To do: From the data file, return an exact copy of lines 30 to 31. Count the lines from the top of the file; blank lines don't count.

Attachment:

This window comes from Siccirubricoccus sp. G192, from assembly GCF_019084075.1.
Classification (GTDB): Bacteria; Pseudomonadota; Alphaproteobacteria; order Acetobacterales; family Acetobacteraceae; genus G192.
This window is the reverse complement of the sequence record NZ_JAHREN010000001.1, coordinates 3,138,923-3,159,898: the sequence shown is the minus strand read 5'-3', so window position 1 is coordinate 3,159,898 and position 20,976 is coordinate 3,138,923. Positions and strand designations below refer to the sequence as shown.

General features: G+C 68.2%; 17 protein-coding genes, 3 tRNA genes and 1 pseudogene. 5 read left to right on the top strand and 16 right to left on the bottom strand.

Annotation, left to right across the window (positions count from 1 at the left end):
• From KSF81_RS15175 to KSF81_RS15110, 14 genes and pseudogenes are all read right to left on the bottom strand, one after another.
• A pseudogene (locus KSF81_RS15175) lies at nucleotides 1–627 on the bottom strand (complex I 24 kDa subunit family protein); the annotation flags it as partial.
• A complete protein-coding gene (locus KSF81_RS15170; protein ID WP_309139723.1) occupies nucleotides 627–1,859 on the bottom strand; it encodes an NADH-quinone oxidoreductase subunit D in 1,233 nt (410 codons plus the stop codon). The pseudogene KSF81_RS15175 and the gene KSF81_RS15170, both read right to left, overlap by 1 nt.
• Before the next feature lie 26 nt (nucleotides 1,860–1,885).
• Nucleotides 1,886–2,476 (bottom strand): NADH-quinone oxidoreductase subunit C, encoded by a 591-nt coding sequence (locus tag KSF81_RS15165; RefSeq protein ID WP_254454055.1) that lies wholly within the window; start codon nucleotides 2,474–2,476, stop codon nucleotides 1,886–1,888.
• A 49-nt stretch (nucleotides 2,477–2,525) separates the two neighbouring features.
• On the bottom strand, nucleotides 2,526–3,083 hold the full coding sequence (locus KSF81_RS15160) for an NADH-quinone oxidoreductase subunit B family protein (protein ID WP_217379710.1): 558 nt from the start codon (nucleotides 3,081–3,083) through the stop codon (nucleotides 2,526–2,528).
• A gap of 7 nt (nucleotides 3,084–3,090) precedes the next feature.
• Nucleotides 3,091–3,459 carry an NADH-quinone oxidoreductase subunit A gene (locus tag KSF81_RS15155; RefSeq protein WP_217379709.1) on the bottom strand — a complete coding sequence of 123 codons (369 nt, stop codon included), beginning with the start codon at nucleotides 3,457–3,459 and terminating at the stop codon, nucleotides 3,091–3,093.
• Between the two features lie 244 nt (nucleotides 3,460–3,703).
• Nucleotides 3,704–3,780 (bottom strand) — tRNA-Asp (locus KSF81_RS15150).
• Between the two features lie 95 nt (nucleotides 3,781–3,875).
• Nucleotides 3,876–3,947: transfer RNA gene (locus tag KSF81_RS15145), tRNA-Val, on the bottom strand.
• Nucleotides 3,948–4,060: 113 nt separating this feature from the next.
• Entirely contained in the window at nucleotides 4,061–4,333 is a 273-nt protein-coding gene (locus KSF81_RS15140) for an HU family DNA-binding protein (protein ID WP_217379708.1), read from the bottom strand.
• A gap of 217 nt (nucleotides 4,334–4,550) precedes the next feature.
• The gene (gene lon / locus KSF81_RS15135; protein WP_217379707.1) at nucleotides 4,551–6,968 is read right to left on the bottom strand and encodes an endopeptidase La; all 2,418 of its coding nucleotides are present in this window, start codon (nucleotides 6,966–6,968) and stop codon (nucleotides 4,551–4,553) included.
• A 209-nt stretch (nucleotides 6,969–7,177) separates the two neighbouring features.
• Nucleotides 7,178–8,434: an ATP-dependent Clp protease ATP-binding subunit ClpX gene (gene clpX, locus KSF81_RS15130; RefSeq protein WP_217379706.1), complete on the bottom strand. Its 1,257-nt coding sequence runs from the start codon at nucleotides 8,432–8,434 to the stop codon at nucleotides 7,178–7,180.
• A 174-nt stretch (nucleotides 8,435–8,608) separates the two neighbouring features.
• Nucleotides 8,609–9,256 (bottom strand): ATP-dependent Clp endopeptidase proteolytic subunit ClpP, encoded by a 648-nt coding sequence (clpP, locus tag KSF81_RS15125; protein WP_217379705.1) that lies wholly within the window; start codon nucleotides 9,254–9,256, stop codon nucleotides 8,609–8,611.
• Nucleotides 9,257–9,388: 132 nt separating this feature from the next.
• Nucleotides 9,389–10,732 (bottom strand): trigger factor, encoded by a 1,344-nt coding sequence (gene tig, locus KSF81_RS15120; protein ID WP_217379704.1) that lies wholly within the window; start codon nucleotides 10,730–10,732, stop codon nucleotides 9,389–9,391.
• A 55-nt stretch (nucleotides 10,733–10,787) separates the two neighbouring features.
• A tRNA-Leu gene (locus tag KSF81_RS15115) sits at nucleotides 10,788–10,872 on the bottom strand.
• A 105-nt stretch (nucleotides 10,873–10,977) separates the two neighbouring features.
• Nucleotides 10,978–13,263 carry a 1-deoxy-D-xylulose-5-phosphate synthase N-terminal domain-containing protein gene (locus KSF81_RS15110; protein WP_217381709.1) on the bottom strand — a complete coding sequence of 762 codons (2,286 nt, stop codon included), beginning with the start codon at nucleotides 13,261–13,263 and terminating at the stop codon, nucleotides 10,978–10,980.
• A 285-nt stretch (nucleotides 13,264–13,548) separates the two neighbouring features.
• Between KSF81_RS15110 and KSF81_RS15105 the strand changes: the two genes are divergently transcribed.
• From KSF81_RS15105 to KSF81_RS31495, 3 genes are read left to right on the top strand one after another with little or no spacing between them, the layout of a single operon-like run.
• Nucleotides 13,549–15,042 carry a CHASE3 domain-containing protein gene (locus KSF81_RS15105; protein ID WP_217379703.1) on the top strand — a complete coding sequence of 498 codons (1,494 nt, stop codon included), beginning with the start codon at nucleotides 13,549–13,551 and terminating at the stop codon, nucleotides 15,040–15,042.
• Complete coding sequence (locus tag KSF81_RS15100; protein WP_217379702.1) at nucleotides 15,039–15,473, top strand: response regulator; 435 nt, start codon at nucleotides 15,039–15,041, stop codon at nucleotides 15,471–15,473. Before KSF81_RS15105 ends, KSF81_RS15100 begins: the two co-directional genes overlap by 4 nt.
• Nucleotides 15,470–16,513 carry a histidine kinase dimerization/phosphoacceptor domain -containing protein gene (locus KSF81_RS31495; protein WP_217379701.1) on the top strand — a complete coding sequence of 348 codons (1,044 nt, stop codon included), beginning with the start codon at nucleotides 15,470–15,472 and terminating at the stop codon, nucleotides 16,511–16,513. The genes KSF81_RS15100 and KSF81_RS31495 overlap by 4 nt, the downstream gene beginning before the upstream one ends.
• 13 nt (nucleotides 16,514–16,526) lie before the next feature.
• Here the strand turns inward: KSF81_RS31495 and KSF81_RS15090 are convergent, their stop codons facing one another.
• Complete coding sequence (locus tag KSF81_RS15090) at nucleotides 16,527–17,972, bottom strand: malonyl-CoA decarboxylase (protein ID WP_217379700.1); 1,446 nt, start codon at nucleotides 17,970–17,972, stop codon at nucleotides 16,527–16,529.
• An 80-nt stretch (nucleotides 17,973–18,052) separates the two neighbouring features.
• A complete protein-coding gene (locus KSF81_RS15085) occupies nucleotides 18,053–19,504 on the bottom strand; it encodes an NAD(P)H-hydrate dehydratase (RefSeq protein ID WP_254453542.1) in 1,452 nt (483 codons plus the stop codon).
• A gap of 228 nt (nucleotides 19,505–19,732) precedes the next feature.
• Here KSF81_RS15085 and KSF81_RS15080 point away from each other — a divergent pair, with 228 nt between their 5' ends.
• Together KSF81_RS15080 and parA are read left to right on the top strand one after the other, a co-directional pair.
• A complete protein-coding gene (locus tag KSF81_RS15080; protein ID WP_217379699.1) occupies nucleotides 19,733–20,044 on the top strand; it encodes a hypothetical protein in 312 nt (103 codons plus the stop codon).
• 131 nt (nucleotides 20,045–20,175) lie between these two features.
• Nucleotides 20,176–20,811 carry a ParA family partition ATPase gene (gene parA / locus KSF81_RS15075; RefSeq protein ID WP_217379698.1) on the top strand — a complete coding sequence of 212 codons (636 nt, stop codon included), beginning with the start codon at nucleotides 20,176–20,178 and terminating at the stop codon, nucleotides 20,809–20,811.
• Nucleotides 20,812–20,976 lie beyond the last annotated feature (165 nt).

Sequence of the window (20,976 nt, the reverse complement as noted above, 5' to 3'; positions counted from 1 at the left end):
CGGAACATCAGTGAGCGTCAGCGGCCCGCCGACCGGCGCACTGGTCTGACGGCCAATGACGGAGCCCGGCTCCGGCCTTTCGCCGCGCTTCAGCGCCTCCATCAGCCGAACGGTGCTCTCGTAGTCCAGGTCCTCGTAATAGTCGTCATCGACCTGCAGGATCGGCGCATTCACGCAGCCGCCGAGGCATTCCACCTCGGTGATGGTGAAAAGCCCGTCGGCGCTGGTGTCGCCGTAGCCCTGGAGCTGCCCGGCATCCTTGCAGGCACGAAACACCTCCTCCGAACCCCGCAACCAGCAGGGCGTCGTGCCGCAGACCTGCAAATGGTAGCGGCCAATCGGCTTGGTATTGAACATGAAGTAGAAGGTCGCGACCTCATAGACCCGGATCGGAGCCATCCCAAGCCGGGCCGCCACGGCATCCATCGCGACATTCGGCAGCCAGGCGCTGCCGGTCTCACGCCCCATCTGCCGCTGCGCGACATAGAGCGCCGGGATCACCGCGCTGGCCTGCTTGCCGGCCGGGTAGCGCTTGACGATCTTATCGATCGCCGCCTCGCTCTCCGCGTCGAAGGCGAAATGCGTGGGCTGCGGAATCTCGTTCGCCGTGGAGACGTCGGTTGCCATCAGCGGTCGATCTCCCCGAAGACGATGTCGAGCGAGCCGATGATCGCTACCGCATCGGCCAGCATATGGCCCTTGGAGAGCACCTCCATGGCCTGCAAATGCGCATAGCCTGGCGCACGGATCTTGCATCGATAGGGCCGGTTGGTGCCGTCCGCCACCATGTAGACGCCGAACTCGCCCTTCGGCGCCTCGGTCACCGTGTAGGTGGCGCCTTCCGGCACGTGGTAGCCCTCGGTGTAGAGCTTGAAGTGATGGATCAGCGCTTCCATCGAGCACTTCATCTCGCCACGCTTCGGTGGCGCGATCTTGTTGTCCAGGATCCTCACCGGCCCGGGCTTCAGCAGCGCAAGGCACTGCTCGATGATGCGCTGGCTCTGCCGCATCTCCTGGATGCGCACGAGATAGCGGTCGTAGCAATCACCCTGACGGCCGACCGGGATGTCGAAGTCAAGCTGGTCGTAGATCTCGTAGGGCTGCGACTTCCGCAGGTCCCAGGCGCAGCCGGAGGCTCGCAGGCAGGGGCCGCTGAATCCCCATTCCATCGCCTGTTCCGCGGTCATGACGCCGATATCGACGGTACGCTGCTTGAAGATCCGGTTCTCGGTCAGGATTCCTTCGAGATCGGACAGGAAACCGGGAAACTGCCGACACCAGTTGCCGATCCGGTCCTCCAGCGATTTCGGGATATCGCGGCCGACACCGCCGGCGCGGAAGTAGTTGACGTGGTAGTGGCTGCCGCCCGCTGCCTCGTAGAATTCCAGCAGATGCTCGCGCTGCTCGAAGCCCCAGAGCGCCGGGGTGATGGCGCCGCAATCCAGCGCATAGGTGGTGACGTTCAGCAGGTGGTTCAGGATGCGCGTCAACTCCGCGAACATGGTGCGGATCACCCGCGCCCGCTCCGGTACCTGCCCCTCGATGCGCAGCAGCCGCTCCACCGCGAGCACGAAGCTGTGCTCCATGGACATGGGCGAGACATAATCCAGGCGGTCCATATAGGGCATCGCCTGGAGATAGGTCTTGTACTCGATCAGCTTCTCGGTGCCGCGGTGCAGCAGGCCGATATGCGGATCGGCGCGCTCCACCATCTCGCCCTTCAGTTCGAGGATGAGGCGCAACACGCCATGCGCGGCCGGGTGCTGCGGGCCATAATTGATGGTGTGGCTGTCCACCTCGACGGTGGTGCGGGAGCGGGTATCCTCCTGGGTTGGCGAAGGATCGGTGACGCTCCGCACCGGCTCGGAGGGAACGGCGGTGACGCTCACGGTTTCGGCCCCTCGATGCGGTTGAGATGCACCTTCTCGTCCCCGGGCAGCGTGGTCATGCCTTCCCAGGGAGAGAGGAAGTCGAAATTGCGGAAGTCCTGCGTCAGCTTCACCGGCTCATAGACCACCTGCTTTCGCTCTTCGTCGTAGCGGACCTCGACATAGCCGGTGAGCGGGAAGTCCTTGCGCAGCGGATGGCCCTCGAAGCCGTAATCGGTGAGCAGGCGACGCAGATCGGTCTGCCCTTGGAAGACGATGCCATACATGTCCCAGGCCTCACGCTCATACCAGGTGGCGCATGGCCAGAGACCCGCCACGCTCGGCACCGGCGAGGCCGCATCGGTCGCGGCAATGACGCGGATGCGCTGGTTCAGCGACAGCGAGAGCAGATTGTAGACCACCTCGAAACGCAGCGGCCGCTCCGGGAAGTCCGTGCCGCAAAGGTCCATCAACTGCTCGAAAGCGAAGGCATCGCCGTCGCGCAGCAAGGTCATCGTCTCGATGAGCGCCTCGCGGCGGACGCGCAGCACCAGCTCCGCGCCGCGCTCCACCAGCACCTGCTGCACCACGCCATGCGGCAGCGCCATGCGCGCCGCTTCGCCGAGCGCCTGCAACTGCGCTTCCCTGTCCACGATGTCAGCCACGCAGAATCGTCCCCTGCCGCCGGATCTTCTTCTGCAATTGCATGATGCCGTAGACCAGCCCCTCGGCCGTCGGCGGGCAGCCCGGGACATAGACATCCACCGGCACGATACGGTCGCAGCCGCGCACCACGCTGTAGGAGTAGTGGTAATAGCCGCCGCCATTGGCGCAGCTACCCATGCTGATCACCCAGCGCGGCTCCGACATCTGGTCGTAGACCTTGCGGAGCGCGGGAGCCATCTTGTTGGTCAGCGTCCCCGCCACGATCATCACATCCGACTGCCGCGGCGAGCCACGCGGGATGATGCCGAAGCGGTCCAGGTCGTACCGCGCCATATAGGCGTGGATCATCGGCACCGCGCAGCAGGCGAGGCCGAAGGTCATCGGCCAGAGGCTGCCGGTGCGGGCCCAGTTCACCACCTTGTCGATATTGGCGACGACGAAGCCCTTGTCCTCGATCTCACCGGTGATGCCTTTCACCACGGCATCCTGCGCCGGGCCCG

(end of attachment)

• A tRNA-Leu gene (locus tag KSF81_RS15115) sits at nucleotides 10,788–10,872 on the bottom strand.
• A 105-nt stretch (nucleotides 10,873–10,977) separates the two neighbouring features.